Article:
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R. Dale Flick

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Old 09-13-2006, 12:35 PM
Join Date: May 2006
Location: Cincinnati, Ohio, U.S.A.
Posts: 1,573
Default R. Dale Flick

Steamboating colleagues:
Discussion of old steamboat brochures elicited a number of interesting postings. Discovered here is a period brochure: 'A Round Trip Between Pittsburgh and Cincinnati. All the way by water on Steamer BETSY ANN. 7 DAY TRIP only $35. INDEPENDENT PACKET CO. Good Meals A Feature & AWay From Heat and Dust.' *Meals, possibly, but I don't know about the heat and dust in days before air-conditioning in the summer months and no mentions of the smell from livestock on the lower deck. [See WAY'S PACKET DIRECTORY Entry No. 0604 for her 'bio' or read Fred's LOG OF THE BETSY ANN]. This undated brochure [Possibly 1927/1928] lists 14 wharfboat stops on the Ohio River for shipment of passengers and freight. One way fares at $17.50 from major terminal points. Recently mentioned veteran Horace P. Lyle was the Cincinnati agent and continued on in later years with the GREENE LINE and the DELTA QUEEN. He was a real veteran. Crew on the BETSY were:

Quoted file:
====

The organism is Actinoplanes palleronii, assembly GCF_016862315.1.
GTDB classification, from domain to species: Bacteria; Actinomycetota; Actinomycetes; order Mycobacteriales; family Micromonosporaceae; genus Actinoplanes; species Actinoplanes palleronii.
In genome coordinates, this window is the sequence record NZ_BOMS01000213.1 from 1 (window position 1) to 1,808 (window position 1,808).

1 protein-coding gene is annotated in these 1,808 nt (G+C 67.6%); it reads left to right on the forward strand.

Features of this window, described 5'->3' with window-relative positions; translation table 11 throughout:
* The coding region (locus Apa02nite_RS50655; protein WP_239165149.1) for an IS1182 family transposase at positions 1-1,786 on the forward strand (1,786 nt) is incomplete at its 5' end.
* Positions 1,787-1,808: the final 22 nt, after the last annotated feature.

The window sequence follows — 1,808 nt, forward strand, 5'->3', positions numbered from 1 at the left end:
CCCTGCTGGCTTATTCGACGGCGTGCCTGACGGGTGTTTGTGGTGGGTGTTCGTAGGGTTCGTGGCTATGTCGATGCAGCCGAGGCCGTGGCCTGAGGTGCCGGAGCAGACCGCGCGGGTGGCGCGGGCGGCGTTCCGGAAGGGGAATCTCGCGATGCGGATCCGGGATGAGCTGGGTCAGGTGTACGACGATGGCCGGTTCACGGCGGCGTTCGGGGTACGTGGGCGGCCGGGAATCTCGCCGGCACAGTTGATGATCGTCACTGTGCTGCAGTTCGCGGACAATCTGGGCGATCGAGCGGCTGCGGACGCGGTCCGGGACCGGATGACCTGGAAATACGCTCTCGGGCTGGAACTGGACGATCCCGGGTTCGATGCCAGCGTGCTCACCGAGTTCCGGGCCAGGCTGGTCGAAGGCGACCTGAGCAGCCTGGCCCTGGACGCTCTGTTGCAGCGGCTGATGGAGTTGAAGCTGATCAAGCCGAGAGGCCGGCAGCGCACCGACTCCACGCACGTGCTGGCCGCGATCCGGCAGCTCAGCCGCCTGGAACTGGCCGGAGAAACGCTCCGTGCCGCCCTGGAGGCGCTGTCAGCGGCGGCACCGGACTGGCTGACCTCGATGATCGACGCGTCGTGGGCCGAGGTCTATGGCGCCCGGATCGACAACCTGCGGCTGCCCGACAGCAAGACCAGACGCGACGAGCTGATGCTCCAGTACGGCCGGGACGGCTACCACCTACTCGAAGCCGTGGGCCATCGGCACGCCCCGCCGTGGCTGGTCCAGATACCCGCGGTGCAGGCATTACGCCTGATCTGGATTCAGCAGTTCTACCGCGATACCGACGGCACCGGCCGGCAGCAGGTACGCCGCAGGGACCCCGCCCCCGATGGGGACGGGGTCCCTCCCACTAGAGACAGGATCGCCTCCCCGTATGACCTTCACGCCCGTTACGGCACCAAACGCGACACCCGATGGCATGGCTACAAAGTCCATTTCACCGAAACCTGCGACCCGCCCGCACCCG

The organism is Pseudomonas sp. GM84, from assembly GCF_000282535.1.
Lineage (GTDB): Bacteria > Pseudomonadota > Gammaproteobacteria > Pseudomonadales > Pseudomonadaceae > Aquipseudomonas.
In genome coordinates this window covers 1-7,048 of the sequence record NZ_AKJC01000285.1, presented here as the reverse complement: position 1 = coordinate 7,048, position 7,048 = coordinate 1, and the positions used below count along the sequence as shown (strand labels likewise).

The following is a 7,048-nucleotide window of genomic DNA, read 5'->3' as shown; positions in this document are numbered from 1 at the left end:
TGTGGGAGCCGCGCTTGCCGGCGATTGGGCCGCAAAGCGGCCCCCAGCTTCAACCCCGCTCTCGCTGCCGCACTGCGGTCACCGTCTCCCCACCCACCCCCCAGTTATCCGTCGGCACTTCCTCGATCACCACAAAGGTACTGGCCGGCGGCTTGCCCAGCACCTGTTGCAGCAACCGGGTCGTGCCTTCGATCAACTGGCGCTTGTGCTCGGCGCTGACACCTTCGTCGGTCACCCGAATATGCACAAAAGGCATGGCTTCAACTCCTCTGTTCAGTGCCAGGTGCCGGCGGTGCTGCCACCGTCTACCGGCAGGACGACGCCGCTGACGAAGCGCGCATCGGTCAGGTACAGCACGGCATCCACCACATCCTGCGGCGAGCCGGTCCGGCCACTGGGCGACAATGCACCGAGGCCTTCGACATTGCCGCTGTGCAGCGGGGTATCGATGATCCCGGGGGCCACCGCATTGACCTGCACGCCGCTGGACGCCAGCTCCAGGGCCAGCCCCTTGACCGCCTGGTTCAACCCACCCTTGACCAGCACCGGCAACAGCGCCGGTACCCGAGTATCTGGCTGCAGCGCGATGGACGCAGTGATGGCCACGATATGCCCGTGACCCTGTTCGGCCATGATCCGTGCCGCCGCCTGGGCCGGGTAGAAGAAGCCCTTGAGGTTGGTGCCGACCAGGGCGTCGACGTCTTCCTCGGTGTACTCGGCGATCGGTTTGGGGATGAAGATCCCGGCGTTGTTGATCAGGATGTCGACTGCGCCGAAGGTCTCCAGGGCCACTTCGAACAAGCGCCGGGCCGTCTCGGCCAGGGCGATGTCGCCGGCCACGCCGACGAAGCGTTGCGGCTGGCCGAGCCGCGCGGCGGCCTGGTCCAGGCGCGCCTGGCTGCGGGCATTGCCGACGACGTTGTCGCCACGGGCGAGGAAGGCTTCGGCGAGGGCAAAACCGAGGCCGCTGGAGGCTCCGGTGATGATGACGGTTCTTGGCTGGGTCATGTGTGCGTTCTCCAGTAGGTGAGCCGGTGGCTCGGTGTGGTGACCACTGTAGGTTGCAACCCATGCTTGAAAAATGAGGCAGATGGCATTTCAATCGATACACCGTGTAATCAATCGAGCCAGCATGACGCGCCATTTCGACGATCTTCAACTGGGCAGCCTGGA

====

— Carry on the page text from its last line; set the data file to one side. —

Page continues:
Master: W.I. Guthrie
Pilots: Charles Ellsworth/Elmer Fancher
Mate: Charles Arthurs
Purser: Frederick Way, Jr.
Clerk: William S. Pollock
Chief Engineer: William Smith
2nd Engineer: Herbert E. Banks
Cook/Steward: Ora Milligan

The BETSY used the GREENE LINE terminals at Gallipolis, Oh., and Hungtington, W.Va. This on a commission basis but with good feeling between rival lines and boats as per Keith's mention of the relationship between the EAGLE PACKET CO., GREENE LINE and BETSY ANN. It made sense as on-going freight and passengers were served by a link of boats. As early as 1904 there was a friendly link between Capt. Gordon C. Greene and Mary B. Greene when their company moved to Cincinnati and the L&C LINE under 'Commodore' Fred Laidley.

Brochures as such based in the emerging area of Public Relations/Marketing/Advertising came on strong just before World War I. Banks in major cities quickly learned of the commission profts in their 'Tourist Bureaus' for travel on rail/steamboats/steamship lines. This led to what is known widely today as 'Travel Agencies.' In the old days of steamboat/steamships etc. was the use of 'letters of credit.' That's for another day and discussion.

R. Dale Flick
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